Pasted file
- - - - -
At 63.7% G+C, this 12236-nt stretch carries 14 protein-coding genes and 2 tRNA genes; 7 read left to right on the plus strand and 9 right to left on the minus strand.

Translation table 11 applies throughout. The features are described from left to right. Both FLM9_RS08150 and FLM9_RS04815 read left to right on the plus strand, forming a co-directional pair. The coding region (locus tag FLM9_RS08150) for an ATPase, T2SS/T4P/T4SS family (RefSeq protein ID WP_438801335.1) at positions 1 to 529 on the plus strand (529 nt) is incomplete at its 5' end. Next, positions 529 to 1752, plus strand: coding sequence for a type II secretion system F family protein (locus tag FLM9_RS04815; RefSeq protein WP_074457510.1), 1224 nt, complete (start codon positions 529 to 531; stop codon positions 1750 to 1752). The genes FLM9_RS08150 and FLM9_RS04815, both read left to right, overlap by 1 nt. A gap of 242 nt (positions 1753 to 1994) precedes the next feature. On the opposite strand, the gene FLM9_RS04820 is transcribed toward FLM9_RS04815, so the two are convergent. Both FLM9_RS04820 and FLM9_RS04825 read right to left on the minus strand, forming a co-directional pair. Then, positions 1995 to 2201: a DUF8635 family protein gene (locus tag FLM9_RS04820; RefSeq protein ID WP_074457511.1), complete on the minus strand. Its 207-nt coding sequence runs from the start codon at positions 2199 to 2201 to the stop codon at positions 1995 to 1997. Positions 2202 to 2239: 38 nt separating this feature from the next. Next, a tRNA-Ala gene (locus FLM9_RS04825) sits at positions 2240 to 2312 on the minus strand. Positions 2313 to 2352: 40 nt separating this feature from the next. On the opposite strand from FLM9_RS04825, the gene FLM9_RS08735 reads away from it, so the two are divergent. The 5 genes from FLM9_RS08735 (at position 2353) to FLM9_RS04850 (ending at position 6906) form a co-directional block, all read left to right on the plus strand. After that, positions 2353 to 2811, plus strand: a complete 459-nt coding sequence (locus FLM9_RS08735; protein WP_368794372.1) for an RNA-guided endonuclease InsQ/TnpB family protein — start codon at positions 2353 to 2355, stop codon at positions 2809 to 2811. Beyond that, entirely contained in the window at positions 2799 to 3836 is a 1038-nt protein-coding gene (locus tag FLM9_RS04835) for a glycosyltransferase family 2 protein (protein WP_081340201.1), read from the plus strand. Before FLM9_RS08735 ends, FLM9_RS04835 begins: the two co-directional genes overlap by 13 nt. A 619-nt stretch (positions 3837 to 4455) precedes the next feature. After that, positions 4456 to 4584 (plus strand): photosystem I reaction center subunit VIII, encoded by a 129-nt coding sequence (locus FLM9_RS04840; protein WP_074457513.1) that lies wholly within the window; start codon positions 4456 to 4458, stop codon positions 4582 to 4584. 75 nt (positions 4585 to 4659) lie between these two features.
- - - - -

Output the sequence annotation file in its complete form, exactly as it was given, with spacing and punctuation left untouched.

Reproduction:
At 63.7% G+C, this 12236-nt stretch carries 14 protein-coding genes and 2 tRNA genes; 7 read left to right on the plus strand and 9 right to left on the minus strand.

Translation table 11 applies throughout. The features are described from left to right. Both FLM9_RS08150 and FLM9_RS04815 read left to right on the plus strand, forming a co-directional pair. The coding region (locus tag FLM9_RS08150) for an ATPase, T2SS/T4P/T4SS family (RefSeq protein ID WP_438801335.1) at positions 1 to 529 on the plus strand (529 nt) is incomplete at its 5' end. Next, positions 529 to 1752, plus strand: coding sequence for a type II secretion system F family protein (locus tag FLM9_RS04815; RefSeq protein WP_074457510.1), 1224 nt, complete (start codon positions 529 to 531; stop codon positions 1750 to 1752). The genes FLM9_RS08150 and FLM9_RS04815, both read left to right, overlap by 1 nt. A gap of 242 nt (positions 1753 to 1994) precedes the next feature. On the opposite strand, the gene FLM9_RS04820 is transcribed toward FLM9_RS04815, so the two are convergent. Both FLM9_RS04820 and FLM9_RS04825 read right to left on the minus strand, forming a co-directional pair. Then, positions 1995 to 2201: a DUF8635 family protein gene (locus tag FLM9_RS04820; RefSeq protein ID WP_074457511.1), complete on the minus strand. Its 207-nt coding sequence runs from the start codon at positions 2199 to 2201 to the stop codon at positions 1995 to 1997. Positions 2202 to 2239: 38 nt separating this feature from the next. Next, a tRNA-Ala gene (locus FLM9_RS04825) sits at positions 2240 to 2312 on the minus strand. Positions 2313 to 2352: 40 nt separating this feature from the next. On the opposite strand from FLM9_RS04825, the gene FLM9_RS08735 reads away from it, so the two are divergent. The 5 genes from FLM9_RS08735 (at position 2353) to FLM9_RS04850 (ending at position 6906) form a co-directional block, all read left to right on the plus strand. After that, positions 2353 to 2811, plus strand: a complete 459-nt coding sequence (locus FLM9_RS08735; protein WP_368794372.1) for an RNA-guided endonuclease InsQ/TnpB family protein — start codon at positions 2353 to 2355, stop codon at positions 2809 to 2811. Beyond that, entirely contained in the window at positions 2799 to 3836 is a 1038-nt protein-coding gene (locus tag FLM9_RS04835) for a glycosyltransferase family 2 protein (protein WP_081340201.1), read from the plus strand. Before FLM9_RS08735 ends, FLM9_RS04835 begins: the two co-directional genes overlap by 13 nt. A 619-nt stretch (positions 3837 to 4455) precedes the next feature. After that, positions 4456 to 4584 (plus strand): photosystem I reaction center subunit VIII, encoded by a 129-nt coding sequence (locus FLM9_RS04840; protein WP_074457513.1) that lies wholly within the window; start codon positions 4456 to 4458, stop codon positions 4582 to 4584. 75 nt (positions 4585 to 4659) lie between these two features.